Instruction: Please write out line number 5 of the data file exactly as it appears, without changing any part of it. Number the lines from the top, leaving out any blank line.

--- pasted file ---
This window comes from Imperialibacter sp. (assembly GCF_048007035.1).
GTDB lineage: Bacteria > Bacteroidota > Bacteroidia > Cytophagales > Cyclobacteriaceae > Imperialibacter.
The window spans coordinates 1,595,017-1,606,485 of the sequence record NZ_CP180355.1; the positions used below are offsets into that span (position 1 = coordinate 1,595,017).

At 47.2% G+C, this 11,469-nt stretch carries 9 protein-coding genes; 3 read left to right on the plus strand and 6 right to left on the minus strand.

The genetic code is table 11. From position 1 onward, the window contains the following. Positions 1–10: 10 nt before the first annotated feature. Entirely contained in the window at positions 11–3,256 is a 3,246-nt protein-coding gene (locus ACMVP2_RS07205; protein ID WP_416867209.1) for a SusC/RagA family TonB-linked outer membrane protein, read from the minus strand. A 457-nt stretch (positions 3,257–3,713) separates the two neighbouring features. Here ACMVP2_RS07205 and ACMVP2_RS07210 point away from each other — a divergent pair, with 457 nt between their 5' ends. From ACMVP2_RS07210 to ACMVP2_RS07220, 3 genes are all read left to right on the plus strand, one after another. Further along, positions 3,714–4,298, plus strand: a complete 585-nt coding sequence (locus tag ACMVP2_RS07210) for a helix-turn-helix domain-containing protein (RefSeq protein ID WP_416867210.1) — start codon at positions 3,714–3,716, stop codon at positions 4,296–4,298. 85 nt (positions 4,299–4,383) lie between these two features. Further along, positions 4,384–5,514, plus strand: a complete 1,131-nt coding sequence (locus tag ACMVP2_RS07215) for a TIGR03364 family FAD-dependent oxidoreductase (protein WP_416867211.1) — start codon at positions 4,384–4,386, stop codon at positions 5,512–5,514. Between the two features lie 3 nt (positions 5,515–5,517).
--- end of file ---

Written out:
The genetic code is table 11. From position 1 onward, the window contains the following. Positions 1–10: 10 nt before the first annotated feature. Entirely contained in the window at positions 11–3,256 is a 3,246-nt protein-coding gene (locus ACMVP2_RS07205; protein ID WP_416867209.1) for a SusC/RagA family TonB-linked outer membrane protein, read from the minus strand. A 457-nt stretch (positions 3,257–3,713) separates the two neighbouring features. Here ACMVP2_RS07205 and ACMVP2_RS07210 point away from each other — a divergent pair, with 457 nt between their 5' ends. From ACMVP2_RS07210 to ACMVP2_RS07220, 3 genes are all read left to right on the plus strand, one after another. Further along, positions 3,714–4,298, plus strand: a complete 585-nt coding sequence (locus tag ACMVP2_RS07210) for a helix-turn-helix domain-containing protein (RefSeq protein ID WP_416867210.1) — start codon at positions 3,714–3,716, stop codon at positions 4,296–4,298. 85 nt (positions 4,299–4,383) lie between these two features. Further along, positions 4,384–5,514, plus strand: a complete 1,131-nt coding sequence (locus tag ACMVP2_RS07215) for a TIGR03364 family FAD-dependent oxidoreductase (protein WP_416867211.1) — start codon at positions 4,384–4,386, stop codon at positions 5,512–5,514. Between the two features lie 3 nt (positions 5,515–5,517).